Woodland’s tee shot on No. 12 went for a visit into horrid vegetation next to the green, somehow perching itself on the slope in the weeds adjacent the bunker. When he pitched out of there across the green in the exurbs of the hole to the fringe, he looked intractably bogey-bound.
Rose’s tee shot behaved and rested nine feet from the cup.
Koepka’s second shot on No. 14, from the pristine mid-fairway 137 yards from the pin, strayed over to the left of the green and dunked itself into botanical thickness. From there, he knocked one far enough into the air that it barely waved at the flag as it went overhead and stopped only at the fringe behind. He, too, looked bogey-bound.
Facing bogey or double bogey, Woodland chipped the thing from 33 feet, saw it break slightly and flawlessly left, and pumped his fist as it plunked in for one towering par. Rose refrained from getting distracted, following that with a nine-foot birdie putt that went squarely in.
Next came Koepka, out there on that fringe at No. 14, looking as desperate as a calm man can look until his 33-foot putt reached the bottom of the cup with such command that it looked somehow normal.
Barely had anyone comprehended all of that when Woodland played a messy No. 14, visiting various portions of the hole until rolling in a mere 42-footer to save par and par his way home from there. While he did that, Oosthuizen inched up the leader board with birdies on Nos. 15, 16 and 17, from 20 feet, 11 feet and 13 feet.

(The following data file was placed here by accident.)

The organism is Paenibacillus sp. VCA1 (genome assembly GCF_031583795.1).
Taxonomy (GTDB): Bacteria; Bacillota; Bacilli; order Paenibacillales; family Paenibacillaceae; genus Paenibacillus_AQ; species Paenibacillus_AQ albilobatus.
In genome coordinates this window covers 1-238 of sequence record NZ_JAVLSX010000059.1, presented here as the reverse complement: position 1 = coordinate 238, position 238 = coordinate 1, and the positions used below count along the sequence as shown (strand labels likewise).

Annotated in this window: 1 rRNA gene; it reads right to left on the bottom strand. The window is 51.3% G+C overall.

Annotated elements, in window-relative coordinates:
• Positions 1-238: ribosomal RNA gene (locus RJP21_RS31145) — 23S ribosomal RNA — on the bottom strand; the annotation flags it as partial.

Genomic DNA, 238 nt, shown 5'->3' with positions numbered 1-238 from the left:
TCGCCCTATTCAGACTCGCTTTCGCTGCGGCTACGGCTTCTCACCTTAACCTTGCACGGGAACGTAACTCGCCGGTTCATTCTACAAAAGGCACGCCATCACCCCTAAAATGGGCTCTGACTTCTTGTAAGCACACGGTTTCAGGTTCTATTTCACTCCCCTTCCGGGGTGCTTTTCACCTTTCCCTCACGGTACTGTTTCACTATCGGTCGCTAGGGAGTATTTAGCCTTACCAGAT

“Yeah, great finish,” he said.
While Koepka kept his level in majors implausible, the 2019 Masters champion mostly sailed sideways. Having played his first two rounds with 29 pars among 36 holes, Tiger Woods supplied a more dramatic round Saturday from his position at even par, nine shots behind Woodland at the outset. He made three bogeys and two birdies on the front nine, then two bogeys and three birdies on the back nine for a vivid scorecard that left him . . . even.
He then told the tale of a 43-year-old with an unusual amount of experience in back surgery, saying, “When it’s cold like this, everything is achy.” Near Carmel Bay with the temperatures in the mid-50s, Woods added: “It’s just part of the deal. . . . The forces have to go somewhere. And if they’re not in the lower back, they’re in the neck. And if not, they go to the mid-back. And if not, they go to the knee. You name it.”
Such did the winner of 81 PGA Tour events and 15 majors dwell well behind Woodland, long known as a good ball-smasher but better of late at the short stuff. He has won thrice on tour — in 2011, 2013 and 2018 — and has a lofty world ranking of 25th, but his name had not grown familiar beyond the golf intellectuals because his first 27 majors included eight cuts and no finish higher than a tie for 12th. Yet he seems to have summoned something in the past three majors, starting when his tie for sixth in August at the PGA Championship gave him experience that will be especially edifying as he tries to hold on here.
“I don’t need to change anything,” he said, emphasizing he aims to continue “everything that I’ve been doing. I mean, I’ve worked for this my whole life.”